FMH struggles with pitfalls and profits

WINNSBORO – The Fairfield Memorial Hospital Board of Trustees is looking for multiple ways to deal with the hospital’s declining revenues and empty beds, but its financial picture improves.

During the Finance and Audit Committee meeting Tuesday evening, Board members heard from the hospital’s consultants, Brent and Doug Rollins, of Receivable Solutions (RSI), which has been assisting FMH in improving its collection of money owed by patients and insurance companies. FMH trustees and management also learned ways to avoid payment denials from Medicare and insurance companies and how to attract more patients to the inpatient floor with swing beds.

It was explained that under Medicare rules, small rural hospitals can participate in the swing bed program, meaning that a bed can be used for either an acute care patient or a post-acute patient who has been discharged from a hospital stay of at least three days but who still requires skilled nursing care. For example, a patient, after undergoing heart surgery at a Columbia hospital, could be transferred to a Fairfield Memorial swing bed if they needed additional skilled care.

Putting patients into swing beds provides an important source of revenue for the inpatient side of FMH, because the rate the hospital receives is more than its normal charges.

However, during the Finance and Audit Committee meeting held before the full Board meeting, Chief Financial Officer Timothy Mitchell expressed his concern about the drop of revenues from the swing beds for the current period compared to the previous year.

“Our swing bed program has been decimated,” he said.

“The problem is not in the outpatient business, it is in our swing bed business,” hospital CEO Suzanne Doscher added.

Statistics reviewed by the Board showed that the average daily patient census for March 2017 was .52 (i.e., on some days there were no patients in the hospital) compared to 2.65 in March 2016. However, ER admissions and other outpatient admissions were up in March 2017 compared to the same month a year ago.
During the full Board meeting, Darlene Hines, Chief Operating Officer, described steps the hospital is taking to try to fill its swing beds, including an outreach initiative to identify Fairfield county residents receiving acute care services in other medical centers who could be transferred into a swing bed for continued recuperation.

The consultants cautioned that “denied claims” is another area where the hospital could lose money. Claims for payment of services can be denied by insurance companies and government payers such as Medicare and Medicaid when the hospital does not meet conditions necessary for payment, even if it provided the services.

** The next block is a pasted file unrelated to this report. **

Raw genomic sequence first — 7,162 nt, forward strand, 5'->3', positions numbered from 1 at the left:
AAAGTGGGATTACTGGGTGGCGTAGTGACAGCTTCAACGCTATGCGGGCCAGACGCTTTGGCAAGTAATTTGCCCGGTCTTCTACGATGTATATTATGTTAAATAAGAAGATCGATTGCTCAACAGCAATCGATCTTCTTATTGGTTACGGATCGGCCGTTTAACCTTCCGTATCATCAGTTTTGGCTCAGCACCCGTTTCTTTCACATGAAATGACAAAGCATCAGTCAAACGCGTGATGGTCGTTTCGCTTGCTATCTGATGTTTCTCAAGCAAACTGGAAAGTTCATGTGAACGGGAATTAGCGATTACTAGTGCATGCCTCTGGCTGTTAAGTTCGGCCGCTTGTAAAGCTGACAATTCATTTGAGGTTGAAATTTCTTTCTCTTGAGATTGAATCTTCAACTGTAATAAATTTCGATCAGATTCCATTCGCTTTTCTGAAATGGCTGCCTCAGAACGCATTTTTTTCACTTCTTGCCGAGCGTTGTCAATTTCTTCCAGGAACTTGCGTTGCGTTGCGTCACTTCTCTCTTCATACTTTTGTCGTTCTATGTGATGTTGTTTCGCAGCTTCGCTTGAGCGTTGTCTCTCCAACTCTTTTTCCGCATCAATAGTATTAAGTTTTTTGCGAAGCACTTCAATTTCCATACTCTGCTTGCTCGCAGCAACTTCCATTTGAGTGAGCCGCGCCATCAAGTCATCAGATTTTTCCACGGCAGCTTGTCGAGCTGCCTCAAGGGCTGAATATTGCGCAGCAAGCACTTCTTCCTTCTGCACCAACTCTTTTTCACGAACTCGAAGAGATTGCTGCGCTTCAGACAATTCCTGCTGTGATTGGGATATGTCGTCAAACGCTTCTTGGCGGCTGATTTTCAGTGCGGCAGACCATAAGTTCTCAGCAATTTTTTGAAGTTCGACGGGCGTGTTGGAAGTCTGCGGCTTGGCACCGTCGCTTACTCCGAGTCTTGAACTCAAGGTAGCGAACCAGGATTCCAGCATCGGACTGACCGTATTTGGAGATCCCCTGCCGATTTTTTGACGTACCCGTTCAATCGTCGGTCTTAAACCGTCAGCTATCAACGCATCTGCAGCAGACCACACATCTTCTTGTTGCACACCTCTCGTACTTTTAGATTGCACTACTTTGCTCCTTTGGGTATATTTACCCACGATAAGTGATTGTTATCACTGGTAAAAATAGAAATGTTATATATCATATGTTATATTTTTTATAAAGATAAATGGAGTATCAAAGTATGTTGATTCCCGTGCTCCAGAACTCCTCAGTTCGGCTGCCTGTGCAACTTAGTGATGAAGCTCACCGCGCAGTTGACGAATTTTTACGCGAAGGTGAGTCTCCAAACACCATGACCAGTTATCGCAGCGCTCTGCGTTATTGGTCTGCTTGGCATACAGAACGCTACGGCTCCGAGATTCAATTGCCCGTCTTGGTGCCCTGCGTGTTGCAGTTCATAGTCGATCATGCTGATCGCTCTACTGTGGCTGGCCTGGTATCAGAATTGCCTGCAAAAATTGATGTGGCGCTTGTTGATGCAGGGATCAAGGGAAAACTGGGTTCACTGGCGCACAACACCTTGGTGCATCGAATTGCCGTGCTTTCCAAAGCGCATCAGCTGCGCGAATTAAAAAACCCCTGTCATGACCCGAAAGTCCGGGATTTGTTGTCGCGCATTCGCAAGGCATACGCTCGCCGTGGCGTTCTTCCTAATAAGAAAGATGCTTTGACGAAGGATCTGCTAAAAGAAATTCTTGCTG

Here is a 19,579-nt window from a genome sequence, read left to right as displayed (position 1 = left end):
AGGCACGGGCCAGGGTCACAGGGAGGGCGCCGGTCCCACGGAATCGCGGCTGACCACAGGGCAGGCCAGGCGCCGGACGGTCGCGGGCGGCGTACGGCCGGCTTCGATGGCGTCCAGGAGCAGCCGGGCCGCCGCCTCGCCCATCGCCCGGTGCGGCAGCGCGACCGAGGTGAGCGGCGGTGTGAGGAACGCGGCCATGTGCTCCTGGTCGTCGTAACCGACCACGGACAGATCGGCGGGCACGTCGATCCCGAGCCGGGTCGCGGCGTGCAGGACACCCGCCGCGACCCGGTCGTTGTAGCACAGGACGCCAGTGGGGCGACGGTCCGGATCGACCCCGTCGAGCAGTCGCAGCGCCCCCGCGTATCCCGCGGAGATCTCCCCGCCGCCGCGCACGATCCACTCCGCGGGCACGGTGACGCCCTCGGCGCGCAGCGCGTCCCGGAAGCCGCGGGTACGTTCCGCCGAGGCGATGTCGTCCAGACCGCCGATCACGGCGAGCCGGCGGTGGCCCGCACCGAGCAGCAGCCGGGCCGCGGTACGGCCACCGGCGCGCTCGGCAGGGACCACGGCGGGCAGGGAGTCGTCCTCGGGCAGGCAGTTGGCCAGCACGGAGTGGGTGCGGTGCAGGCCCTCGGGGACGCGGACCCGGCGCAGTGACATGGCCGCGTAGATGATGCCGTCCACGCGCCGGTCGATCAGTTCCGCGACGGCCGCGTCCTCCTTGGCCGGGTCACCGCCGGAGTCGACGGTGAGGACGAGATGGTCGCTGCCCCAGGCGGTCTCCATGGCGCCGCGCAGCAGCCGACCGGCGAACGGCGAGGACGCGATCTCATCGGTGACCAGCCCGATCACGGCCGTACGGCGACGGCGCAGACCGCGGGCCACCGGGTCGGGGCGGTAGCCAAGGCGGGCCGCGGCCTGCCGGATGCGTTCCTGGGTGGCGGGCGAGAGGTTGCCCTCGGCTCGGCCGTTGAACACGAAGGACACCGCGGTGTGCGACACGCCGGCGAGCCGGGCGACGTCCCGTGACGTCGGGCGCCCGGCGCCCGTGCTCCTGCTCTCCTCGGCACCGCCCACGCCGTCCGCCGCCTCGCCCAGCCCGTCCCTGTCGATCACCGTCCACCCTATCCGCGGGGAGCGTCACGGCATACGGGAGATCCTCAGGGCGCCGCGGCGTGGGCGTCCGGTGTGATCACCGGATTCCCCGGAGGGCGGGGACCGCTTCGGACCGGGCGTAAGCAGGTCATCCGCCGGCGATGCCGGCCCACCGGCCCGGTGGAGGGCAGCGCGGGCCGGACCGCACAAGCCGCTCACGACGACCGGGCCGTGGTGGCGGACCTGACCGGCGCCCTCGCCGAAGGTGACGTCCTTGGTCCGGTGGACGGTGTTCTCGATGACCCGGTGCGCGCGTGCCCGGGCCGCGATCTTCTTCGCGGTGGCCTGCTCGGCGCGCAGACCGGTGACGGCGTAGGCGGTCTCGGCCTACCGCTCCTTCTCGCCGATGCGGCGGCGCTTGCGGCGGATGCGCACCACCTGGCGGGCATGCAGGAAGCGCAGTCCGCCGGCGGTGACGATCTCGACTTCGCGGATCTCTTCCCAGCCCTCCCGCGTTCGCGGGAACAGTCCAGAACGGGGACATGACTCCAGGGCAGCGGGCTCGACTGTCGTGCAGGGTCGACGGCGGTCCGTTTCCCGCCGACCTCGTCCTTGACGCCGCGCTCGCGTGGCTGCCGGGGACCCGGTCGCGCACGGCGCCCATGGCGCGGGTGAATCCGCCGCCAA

The two biggest reasons for denial of claims, Mitchell said, are failure to obtain proper pre-authorization for a procedure or a hospital stay, and billing for a service deemed not medically “necessary”.

Board member Randy Bright wanted to know why the hospital was making these kinds of errors and asked where the gap is in terms of hospital procedures and staff training.

“Do we have the right training in place?” Bright asked.

Rollins said that insurance companies are always changing the rules on what must be pre-authorized, but noted that the hospital has more work to do and needs to do a better job in training staff to follow appropriate policies and procedures in order to avoid claim denials.

On the down side, Mitchell said that patient revenues continue to decline and are down more than $950,000 from the previous year. FMH also took a hit in March because its CAT scan machine was down for repairs. The hospital’s imaging service line is one of its primary revenue generators. However, the Board was assured by staff that the scanner is now 100% operational.

Although March was a bad month for patient revenues, Mitchell said, the hospital’s year to date financial report for March 2017 looked hopeful compared to the same period last year. Year to date earnings (before depreciation and taxes) was about $308,000 compared to a negative $847,471 in 2016. Mitchell said that in April the hospital earned enough money to meet its budget, and that it also had a significant inflow of cash due to increased collections through the South Carolina Department of Revenue G.E.A.R. program and tax refund set-off.

Finally, Mitchell said the hospital continues to cut its operating costs, which have decreased by more than $683,000 since last year.


  1. Vera Bilal says

    I worked at Fairfield Memorial from 2000- 2011, and every time I learn of the difficulties that the hospital experiences, it saddens me. Fairfield Memorial, as I recall, is a wonderful small hospital that gives compassionate care and excellent service. I do hope that the hospital can survive because the hospital is a very important resource for our community.

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